Matthew: Liking Jaylah and understanding what function she serves in the story are two different things. First of all, there were a lot of really similar looking aliens in this movie. It seemed like Jaylah was the same race as Krall initially, which would have provided a potentially interesting contrast between the way she deals with the Federation and the way he does. Her enjoyment of Earth music and language could even have played a role. Instead, she is apparently present to... be a moderately attractive female presence who kicks things?
Kevin: A few clean up nitpicks. I did not like the teaser opening. The joke is they look like small dogs? Eh. It continues of a trend of never showing Kirk actually being good at his job, and I still don't understand or care what the artifact was or what it does. Star Trek has gone to the 'ancient race of INFINITE POWER" plot before, but compare to something like TNG's Contagion, they did the work to give the Iconians some back story and to give Picard some independent investment in them, so they felt less forced in the story. Lastly, Prime Spock's picture of the prime crew. It was cute, but it only served to remind me what was lacking from this one. I mean, maybe I'm biased (just maybe), but more genuine camaraderie radiated out of that picture than from three movies with this crew.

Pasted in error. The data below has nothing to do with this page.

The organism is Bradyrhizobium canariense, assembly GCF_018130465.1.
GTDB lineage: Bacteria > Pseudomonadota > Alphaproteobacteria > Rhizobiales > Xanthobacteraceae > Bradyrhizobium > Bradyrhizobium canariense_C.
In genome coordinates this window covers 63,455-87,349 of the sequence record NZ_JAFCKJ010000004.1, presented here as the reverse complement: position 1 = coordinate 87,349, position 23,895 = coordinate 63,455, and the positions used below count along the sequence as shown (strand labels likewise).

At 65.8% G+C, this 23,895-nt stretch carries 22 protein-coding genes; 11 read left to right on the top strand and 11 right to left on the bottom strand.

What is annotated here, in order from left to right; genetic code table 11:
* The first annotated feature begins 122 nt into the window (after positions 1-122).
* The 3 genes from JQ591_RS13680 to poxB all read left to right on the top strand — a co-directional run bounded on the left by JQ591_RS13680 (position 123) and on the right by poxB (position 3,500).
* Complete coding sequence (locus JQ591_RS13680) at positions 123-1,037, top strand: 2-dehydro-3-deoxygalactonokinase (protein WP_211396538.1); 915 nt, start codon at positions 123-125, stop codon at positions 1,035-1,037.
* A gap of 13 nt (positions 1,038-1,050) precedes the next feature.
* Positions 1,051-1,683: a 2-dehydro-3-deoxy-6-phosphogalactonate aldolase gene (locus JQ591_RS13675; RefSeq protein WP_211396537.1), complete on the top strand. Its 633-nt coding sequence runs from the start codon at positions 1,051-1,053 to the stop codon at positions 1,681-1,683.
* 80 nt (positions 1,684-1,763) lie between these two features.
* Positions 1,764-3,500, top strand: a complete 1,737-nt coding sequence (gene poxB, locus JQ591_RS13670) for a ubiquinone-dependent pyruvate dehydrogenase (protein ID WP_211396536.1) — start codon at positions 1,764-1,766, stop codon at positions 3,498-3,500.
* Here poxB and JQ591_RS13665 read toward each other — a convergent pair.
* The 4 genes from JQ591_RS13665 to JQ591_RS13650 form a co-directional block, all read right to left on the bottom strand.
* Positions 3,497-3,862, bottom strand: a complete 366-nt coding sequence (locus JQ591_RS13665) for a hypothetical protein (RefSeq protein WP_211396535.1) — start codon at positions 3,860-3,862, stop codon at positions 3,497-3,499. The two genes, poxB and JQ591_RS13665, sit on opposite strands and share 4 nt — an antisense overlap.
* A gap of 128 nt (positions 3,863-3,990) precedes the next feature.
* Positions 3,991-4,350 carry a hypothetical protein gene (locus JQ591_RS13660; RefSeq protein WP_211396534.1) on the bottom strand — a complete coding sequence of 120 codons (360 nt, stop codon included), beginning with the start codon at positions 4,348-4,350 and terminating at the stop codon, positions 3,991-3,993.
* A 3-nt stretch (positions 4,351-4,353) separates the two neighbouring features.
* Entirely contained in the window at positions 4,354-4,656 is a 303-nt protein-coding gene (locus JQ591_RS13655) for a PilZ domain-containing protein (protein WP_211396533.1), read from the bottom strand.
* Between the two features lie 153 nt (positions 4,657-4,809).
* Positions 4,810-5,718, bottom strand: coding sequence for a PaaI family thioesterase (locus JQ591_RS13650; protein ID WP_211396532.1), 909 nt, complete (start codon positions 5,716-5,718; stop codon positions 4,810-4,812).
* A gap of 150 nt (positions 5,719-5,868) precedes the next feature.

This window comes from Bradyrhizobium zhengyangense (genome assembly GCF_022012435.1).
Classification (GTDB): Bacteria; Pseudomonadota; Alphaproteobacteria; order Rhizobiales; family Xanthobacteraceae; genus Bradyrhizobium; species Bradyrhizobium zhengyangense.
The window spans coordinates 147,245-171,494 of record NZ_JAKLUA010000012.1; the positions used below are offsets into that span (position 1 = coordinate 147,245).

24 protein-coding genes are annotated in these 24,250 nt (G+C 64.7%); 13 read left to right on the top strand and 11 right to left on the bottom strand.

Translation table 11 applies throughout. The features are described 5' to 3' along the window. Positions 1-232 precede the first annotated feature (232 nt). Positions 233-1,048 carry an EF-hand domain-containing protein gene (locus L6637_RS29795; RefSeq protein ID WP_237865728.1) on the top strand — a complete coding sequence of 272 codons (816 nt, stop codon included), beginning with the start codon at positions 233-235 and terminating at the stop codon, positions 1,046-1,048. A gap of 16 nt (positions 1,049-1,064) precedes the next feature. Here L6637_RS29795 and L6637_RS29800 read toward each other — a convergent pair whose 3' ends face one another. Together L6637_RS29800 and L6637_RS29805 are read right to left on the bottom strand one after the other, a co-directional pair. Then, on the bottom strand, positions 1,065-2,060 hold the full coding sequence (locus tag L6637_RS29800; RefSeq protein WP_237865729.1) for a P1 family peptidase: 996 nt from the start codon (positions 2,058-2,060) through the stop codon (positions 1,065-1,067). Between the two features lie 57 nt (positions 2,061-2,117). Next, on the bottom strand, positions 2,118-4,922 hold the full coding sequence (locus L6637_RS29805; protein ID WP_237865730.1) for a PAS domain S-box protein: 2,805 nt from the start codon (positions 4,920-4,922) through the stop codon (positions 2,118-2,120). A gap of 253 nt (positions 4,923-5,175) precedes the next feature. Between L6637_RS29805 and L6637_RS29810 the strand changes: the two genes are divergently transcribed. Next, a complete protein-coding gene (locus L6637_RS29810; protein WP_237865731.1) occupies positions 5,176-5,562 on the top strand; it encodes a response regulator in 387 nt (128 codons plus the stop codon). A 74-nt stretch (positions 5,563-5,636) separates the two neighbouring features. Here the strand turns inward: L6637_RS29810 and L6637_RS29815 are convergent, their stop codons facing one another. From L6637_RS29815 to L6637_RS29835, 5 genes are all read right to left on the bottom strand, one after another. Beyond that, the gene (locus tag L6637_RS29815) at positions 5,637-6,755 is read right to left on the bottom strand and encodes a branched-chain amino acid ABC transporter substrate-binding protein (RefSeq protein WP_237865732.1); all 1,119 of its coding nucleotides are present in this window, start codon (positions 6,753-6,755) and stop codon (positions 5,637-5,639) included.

Matthew: Yeah, Kirk was annoyingly nonchalant about his mission to make peace between two races. I do want to take the time to praise the continuity references to Enterprise, and I enjoyed the notion of the crew using an older ship to accomplish their aims. With that said, the destruction of the Enterprise, while looking nice, was completely pointless, and lacks the emotional weight of Star Trek III, Generations, Cause and Effect, and any other instance you'd like to mention. First of all, it has never felt like a real place. But secondly, it happens so early in the movie, and by surprise no less, that it just comes off as oddly premature rather than moving or disturbing. Then, they just make a new one in the same movie (just like Kirk was resurrected ten minutes after his "death" in the previous film). Lazy, emotionless writing.